Of course its so much easier for the state to take on spending than to reduce it. The demand is always for the government to fix whatever problem people have, usually with money. And once it increases spending in a particular area then that becomes the new baseline for expectations and the economy adjusts around it. Any attempt to roll back spending is then interpreted as an unprecedented and unreasonable removal of support.
But this is where we are and there’s no realistic way back. Probably not until the whole thing collapses around our ears.

Albireo Double
Albireo Double
7 months ago

We need to halve the size of the state.
Halve the civil service (and double its output). Get them working so hard they stop playing politics.
Cut parliament back to a few meetings a year when something really important comes up. Their entire effect is negative anyway.
No new laws without public majority approval via a quick electronic referendum system. One in – one out on all laws too.
Double the Prison estate and enforce out law. Replace the entire judiciary – just start again. They’re completely politicised.
Scrap NI and Introduce a flat tax rate of 25%. Corporation tax at 15%. VAT at 20%. Reduce HMRC headcount by 75%
Secure our borders and a 5 year moratorium on inward migration. Shorten that only if we get our existing dole queues down to nothing.
Secure our energy supplies, scrap the idiocy of Net Zero, and extract and sell every bit of gas and oil from the North Sea, while it still has a value.
Offshore processing of any illegal migrants immediately. Derogate from any treaties necessary to achieve it.
Start paying down the national debt immediately.
Where is the PM who will do this? I’d have done it as a younger man and such is the parliamentary idiocy that I’m tempted now.

Last edited 7 months ago by Albireo Double
Mike Downing
Mike Downing
7 months ago
Reply to  Albireo Double

Go on, give it a go. You can’t possibly be in worse shape than Joe Biden.

Paul MacDonnell
Paul MacDonnell
7 months ago
Reply to  Mike Downing

Test

Kat L
Kat L
7 months ago
Reply to  Albireo Double

Age doesn’t mean anything if you still have mental acuity. The question is, can you survive the propaganda onslaught that will be waged against you?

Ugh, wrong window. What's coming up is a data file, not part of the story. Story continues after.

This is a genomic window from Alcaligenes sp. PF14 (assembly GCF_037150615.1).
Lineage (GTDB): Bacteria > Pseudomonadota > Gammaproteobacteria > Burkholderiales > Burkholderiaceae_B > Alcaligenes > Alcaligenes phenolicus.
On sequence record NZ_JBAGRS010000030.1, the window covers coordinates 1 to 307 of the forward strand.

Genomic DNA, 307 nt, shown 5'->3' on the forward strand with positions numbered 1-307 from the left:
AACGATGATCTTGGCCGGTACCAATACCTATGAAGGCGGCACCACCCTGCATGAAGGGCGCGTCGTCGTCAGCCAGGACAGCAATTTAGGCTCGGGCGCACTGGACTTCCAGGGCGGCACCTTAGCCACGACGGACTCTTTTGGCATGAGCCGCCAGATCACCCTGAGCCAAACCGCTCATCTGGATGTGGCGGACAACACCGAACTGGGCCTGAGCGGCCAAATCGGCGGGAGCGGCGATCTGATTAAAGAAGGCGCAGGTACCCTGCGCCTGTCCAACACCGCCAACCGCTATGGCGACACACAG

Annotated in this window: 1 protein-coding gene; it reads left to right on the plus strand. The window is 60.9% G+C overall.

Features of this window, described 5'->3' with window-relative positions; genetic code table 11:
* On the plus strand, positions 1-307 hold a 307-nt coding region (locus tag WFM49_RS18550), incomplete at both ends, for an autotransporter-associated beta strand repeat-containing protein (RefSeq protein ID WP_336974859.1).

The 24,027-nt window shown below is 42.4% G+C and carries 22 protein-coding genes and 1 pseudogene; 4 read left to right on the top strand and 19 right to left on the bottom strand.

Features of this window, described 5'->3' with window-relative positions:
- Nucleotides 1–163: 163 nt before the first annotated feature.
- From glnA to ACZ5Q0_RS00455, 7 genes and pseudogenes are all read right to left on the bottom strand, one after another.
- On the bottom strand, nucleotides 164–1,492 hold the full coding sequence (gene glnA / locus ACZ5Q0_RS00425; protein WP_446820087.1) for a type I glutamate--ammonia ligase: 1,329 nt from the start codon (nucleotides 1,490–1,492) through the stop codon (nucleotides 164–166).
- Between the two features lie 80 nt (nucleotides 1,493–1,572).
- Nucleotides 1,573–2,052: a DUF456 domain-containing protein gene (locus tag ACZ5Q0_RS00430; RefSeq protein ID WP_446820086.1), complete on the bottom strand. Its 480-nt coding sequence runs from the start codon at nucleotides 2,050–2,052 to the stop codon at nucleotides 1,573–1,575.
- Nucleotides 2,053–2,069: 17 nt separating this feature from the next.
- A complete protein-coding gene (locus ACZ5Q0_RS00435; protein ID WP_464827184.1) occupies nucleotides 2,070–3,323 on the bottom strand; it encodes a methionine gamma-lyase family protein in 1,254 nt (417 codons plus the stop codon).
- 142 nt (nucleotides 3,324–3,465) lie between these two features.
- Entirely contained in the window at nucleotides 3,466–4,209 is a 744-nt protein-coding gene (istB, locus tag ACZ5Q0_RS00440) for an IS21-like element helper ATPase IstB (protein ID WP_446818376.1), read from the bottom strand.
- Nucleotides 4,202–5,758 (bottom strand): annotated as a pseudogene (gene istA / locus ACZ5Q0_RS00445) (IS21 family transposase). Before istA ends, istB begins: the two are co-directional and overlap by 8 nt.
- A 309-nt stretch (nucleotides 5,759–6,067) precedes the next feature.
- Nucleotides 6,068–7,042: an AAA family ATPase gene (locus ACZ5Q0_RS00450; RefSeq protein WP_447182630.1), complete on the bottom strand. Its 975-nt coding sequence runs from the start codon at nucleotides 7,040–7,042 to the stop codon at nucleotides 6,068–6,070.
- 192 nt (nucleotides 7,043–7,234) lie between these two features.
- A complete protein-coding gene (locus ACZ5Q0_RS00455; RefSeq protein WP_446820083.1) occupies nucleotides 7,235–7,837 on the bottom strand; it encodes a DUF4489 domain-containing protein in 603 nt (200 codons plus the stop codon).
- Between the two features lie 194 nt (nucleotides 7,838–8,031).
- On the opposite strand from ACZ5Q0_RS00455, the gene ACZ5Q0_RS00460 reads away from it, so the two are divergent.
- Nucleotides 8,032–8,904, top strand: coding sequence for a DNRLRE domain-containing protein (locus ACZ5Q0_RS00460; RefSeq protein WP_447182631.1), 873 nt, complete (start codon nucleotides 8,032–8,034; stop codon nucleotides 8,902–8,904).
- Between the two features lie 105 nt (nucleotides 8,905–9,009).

El Uro
El Uro
7 months ago

The Government is now essentially pencilling in massive spending cuts to departments other than health and education — spending cuts few think are at all plausible, or not, at least, without a radical reevaluation of what we want the state to actually do

You want your state to be your nanny. Your state wants the same

Right-Wing Hippie
Right-Wing Hippie
7 months ago

I can’t remember who said that politics is show business for ugly people.

Susan Grabston
Susan Grabston
7 months ago

Wait until tomorrow’s immigration figures. There are decades where nothing happens, etc …… I would certainly welcome a break from the current torrent of events, but suspect it’s only going to speed up. When you don’t have a strategy, you are always a victim of circumstances.

Richard Calhoun
Richard Calhoun
7 months ago

Pure humbug … the hypocrisy is manifest.

Let’s dismantle the Tory Party at GE2024 reducing their number of MP’s to under 50

AC Harper
AC Harper
7 months ago

 …spending cuts few think are at all plausible, or not, at least, without a radical reevaluation of what we want the state to actually do.

And there’s the rub for any political party. First you have to set out your policies for the electorate to consider. Secondly, if successful, you have to implement them against the resistance of all the vested interests who oppose change.
Better, I think, to pick just one thing and do it well than many things not done at all.

Waffles
Waffles
7 months ago

Just a thought but maybe we could pay for tax cuts now by cutting the budget for housing immigrants in 4 star hotels?

Alex Stonor
Alex Stonor
7 months ago

2p